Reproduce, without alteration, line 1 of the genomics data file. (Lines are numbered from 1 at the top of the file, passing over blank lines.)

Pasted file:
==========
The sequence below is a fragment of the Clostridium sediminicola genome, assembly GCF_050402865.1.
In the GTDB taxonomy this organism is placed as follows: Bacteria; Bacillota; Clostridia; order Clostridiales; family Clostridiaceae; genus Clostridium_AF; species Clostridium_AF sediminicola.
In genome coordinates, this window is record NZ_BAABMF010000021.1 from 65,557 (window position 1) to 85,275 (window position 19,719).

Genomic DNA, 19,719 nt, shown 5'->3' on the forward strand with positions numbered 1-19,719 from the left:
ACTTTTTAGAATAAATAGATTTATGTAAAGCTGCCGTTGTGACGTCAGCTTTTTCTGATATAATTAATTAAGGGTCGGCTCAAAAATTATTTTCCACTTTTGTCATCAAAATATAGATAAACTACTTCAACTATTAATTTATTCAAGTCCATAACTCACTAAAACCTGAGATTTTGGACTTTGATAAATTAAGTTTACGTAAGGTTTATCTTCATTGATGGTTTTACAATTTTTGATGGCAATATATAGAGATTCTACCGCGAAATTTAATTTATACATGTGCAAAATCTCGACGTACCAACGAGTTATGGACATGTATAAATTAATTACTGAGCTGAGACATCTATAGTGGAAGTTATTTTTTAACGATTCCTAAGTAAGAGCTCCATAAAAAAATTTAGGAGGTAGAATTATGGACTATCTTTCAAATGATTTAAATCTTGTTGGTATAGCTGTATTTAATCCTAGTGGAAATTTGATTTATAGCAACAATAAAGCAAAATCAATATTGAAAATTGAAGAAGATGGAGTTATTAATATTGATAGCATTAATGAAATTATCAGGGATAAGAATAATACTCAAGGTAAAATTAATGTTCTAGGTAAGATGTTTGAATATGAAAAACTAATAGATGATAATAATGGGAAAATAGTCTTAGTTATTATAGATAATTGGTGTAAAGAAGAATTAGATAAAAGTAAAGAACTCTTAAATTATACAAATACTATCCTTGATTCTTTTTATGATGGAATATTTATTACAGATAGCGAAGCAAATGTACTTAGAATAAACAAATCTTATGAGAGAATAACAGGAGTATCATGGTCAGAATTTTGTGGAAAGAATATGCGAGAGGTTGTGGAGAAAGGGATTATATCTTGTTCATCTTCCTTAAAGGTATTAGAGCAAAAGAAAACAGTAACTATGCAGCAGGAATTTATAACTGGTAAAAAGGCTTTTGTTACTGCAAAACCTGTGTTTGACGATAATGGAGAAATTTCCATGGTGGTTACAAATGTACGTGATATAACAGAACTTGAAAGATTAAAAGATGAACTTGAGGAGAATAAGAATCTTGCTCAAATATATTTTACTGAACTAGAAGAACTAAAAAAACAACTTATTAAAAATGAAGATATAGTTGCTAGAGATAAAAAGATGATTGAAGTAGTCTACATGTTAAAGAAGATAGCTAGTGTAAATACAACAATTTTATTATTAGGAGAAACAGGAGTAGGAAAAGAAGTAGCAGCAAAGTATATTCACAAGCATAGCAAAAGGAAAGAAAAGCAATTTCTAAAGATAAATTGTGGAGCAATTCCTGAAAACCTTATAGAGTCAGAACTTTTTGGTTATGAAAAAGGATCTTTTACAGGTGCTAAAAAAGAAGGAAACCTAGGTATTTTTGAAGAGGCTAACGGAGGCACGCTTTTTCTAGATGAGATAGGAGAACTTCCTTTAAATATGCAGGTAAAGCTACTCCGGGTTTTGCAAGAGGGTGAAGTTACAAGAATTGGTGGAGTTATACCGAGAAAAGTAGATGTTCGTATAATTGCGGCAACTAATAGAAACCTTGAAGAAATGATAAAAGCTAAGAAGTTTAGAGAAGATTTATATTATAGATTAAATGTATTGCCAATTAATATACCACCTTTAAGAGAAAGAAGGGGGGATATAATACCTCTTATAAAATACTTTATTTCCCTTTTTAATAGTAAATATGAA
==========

The sequence below is a fragment of the Clostridium sediminicola genome, assembly GCF_050402865.1.